After all, the Warriors' point guard owns the single-season NBA record for 3-pointers made. He's a few years away from owning the all-time record for most made triples.

But for future Hall of Famer Dwyane Wade, Curry's greatest strength comes when he actually doesn't have the basketball in his hands.

During an Instagram Live chat, Wade and his wife Gabrielle Union-Wade were asked to comment on current NBA players. When they got to Curry, Union started.

"So everybody talks about, obviously Steph can shoot," Union said. "I mean, Steph is ... Steph Curry is one of those people, everything you imagine Steph Curry is, he actually is in real life."

Wade continued that thought and then offered his analysis of Curry.

"He is the nicest person in the world," Wade said. "But one of Steph's greatest strengths that a lot of people ... some people, but a lot of people don't because they talk about all the threes and ball-handling is Steph never stops moving off the ball. You guys see when Steph gives the ball up, that's when he's his most dangerous. And that's crazy to think, right? Because when he has the ball, he's unguardable.

"But when he does not have the ball, forget about it. He's like Rip Hamilton and Ray Allen, those guys when it comes to conditioning and shape that he's in and the way he's able to run. That's when he gets scary, when he gives the ball up."

Here's some evidence in case you need a reminder of Curry's ability to move without the basketball:

After Wade's final game against the Warriors in the Bay Area on Feb. 10, 2019, he swapped jerseys with Curry.

[RELATED: Steph, NBA facing harsh reality]

But in his last game ever against the Warriors, on Feb. 27, 2019, Wade broke Curry's heart with a game-winning 3-pointer at the buzzer.

What Steph Curry asked first as Warriors prepped to play without fans

What Steph Curry asked first as Warriors prepped to play without fans

On the morning of Wednesday, March 11, the world learned that the Warriors would play the Brooklyn Nets the following night at Chase Center without any fans in the building.

The decision was made in an attempt to halt the spread of the coronavirus.

So who broke the news about the situation to Golden State's players? How did they react?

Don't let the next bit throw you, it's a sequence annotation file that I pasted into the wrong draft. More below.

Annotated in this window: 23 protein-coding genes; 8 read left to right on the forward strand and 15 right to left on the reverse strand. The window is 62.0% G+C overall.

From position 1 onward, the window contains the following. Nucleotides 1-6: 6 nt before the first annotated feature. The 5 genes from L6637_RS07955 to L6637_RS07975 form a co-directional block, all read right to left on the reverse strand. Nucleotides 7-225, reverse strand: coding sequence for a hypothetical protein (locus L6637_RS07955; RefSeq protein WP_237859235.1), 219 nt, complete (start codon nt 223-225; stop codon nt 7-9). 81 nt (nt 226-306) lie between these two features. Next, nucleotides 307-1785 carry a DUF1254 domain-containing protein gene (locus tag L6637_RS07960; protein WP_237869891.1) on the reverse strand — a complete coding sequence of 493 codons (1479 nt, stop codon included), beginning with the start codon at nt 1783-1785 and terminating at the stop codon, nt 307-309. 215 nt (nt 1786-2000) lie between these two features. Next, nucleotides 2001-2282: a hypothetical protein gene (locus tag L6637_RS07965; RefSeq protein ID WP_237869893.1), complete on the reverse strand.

David Lombardi of The Athletic has the details:

“I had to go with our general manager Bob Myers and meet with our team in the locker room after practice that day and say, ‘Hey, guys, we’re playing tomorrow night and we’re gonna be playing in an arena that has no fans in it,'” (Warriors team president) Rick Welts said, recalling that moment via videochat during a virtual sports technology conference Friday. “And the looks on our players’ faces were like, ‘What? How in the world is that gonna work?’ It was really quiet for quite a while.

“Then I think Steph Curry said, ‘Can we bring our own playlist? Can we play our own music?'”

As you all are aware, there was no music because there was no game between Golden State and Brooklyn.

Later on Wednesday, the NBA suspended the season indefinitely after Utah Jazz big man Rudy Gobert tested positive for the virus.

A little over two weeks later and nobody has any clue when the next NBA game will be played.

[RELATED: What Steph, trainer talk most about during virus shutdown]

“How can sports be the place where people feel safe gathering in large numbers again?” Welts said. “I do think this is a little different than what we’ve seen in the past because I do think there’s gonna be a moment in time when the medical world tells us it’s OK to resume normal life. I think there’s a second psychological part of it, though.

“When are people going to truly feel comfortable and safe doing that? Am I really going to be comfortable putting myself in that environment with 18,000 other people at Chase Center to go watch a game? I’m not so sure those two things will happen at the same time.”